It has been claimed that if you put every economist in the world in a straight line, they would still point in different directions. This is undoubtedly correct, but economists' views differ most acutely when competing economic forces are at work. In such cases, a prescription comes down to a judgment call about which forces are strongest.
In the case of Microsoft (MSFT), the breakup remedy proposed by the Department of Justice is highly controversial, even among antitrust economists. The controversy arises because the separate companies would be subject to two different economic forces.
At issue is what economists call "the problem of complements." Two goods are complements if their value to the consumer depends on having both of them available. An extreme example is left shoes and right shoes. A more relevant example for Microsoft is an operating system and applications: An operating system with no applications is about as valuable as a left shoe with no right shoe.
The thorny question is whether consumers are better off with both products produced by the same firm (as happens with left shoes and right shoes) or with them produced by different firms (as the Department of Justice has proposed)?
Suppose Microsoft is broken into two independent "Baby Bills": Microsoft Operating Systems (MOS) and Microsoft Application Packages (MAP). What would happen to the price consumers pay for these complementary products?
The "classical" answer, dating back to Augustin Cournot in 1838, involves pricing incentives. Suppose MAP cuts the price of its flagship product, Office. Demand - and profits - will increase for MOS. But these profits never show up on MAP's bottom line, offering little incentive to cut prices. MOS reasons the same way about cutting the price of its operating system, so the total price of the system is higher with separate firms than with an integrated one.
But this is only part of the story. The modern view of complements notes that each of the separate companies has strong incentives to try to reduce the price of the other company's product. If you were selling right shoes, would you rather see a high or a low price for left shoes? It's the same with MOS and MAP: Each would like to see a low price for the other product, since this reduces the price of the total system. In economics jargon, each company wants to "commoditize the complementory product."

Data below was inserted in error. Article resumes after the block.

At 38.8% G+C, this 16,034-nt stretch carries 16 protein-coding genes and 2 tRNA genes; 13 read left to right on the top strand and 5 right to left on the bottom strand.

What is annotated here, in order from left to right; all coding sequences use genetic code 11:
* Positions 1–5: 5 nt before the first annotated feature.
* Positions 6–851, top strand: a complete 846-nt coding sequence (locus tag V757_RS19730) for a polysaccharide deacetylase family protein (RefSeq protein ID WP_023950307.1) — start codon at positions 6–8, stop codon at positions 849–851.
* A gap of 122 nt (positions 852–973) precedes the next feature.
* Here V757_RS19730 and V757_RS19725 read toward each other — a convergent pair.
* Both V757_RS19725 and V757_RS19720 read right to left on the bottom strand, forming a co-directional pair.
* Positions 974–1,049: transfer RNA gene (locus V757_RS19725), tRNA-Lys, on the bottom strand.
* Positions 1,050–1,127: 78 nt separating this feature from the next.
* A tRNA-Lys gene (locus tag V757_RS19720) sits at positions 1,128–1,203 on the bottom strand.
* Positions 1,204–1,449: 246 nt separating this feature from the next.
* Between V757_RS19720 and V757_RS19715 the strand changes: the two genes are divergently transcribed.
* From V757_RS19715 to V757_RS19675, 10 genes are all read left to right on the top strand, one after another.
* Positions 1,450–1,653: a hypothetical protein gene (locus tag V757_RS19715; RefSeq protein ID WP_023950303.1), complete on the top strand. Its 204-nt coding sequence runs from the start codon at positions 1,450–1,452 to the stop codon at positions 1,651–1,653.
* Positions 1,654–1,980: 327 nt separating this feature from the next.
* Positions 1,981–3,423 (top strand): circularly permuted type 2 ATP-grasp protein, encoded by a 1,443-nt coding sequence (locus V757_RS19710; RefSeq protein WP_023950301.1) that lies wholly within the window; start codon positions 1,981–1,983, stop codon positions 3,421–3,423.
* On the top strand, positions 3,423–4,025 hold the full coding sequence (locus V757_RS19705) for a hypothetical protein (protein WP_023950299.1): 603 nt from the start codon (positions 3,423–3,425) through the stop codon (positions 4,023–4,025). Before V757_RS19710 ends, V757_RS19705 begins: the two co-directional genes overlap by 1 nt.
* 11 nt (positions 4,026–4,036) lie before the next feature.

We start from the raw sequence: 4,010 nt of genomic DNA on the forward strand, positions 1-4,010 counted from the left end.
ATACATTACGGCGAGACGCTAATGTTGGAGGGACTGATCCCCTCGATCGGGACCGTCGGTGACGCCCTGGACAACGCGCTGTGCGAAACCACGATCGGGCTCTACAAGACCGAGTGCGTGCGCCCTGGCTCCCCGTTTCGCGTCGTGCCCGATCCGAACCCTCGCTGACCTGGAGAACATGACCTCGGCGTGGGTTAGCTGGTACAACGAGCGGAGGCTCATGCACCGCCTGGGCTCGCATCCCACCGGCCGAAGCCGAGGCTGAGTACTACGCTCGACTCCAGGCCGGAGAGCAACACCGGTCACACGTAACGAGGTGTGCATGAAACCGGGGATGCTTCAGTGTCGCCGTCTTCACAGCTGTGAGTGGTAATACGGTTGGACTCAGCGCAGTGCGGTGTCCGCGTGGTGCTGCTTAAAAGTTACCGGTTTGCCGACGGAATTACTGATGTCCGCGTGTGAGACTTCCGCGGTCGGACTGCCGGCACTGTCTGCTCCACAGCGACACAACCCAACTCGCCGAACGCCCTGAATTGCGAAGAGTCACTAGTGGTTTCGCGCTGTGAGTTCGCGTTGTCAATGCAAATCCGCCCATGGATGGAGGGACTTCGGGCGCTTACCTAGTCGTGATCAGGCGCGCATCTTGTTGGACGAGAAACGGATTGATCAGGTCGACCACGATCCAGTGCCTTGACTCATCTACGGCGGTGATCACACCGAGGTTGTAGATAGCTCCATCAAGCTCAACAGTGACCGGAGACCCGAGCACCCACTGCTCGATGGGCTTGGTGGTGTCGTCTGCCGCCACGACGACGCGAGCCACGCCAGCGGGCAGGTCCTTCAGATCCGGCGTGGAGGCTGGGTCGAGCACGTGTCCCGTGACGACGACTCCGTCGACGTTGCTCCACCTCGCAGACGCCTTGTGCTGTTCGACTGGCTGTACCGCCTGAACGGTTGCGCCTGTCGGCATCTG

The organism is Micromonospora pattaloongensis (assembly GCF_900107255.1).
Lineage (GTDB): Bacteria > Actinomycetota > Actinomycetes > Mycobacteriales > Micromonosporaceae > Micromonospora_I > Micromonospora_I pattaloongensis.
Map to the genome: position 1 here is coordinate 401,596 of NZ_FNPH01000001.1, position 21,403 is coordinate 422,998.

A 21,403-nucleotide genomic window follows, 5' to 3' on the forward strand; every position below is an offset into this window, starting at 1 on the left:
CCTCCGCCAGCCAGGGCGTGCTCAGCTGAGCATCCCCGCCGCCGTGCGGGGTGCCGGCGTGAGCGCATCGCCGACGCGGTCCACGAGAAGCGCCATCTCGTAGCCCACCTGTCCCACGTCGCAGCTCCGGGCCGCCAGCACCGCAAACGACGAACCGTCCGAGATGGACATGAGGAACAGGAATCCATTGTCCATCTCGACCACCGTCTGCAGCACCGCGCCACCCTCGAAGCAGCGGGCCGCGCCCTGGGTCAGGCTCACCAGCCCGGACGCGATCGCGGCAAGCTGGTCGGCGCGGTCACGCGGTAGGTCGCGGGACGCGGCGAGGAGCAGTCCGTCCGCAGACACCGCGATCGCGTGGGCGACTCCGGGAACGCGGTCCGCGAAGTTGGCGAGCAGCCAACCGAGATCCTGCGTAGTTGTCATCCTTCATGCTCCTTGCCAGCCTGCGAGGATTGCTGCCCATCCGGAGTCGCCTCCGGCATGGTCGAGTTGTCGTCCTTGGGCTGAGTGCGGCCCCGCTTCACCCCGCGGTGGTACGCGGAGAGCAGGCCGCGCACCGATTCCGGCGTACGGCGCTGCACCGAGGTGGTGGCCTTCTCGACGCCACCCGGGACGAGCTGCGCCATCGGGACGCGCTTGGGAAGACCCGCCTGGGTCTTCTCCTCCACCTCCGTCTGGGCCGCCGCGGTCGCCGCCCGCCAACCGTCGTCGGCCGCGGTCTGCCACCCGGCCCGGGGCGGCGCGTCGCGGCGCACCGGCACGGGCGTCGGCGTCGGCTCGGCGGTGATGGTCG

There are a variety of ways to do this. MAP could produce versions for other operating systems, such as Linux, making the operating system market more competitive. MOS would have an incentive to provide better support for other applications, making the Office suite market more competitive. Each company could work with industry bodies to standardize file interchange formats, interfaces and protocols, making it easier for competing operating systems and applications to work together.
It's no accident that Microsoft invested in the Windows Hardware Quality Lab, which pushes standards and compatibility in hardware. And it's no accident that Intel (INTC) has invested in Red Hat (RHAT) Linux. Both investments are ways to stimulate more competition in the complementor's market, leading to cheaper prices.
Commoditizing the complementor seems to be a strong force. The fact that different companies made microcomputer hardware and software has had a lot to do with their dramatic drop in price and increase in performance over the last 20 years. The Justice Department is betting that the same beneficial effects will arise by separating applications from the operating system.
Hal R. Varian is dean of the School of Information Management and Systems at the University of California at Berkeley and coauthor of Information Rules.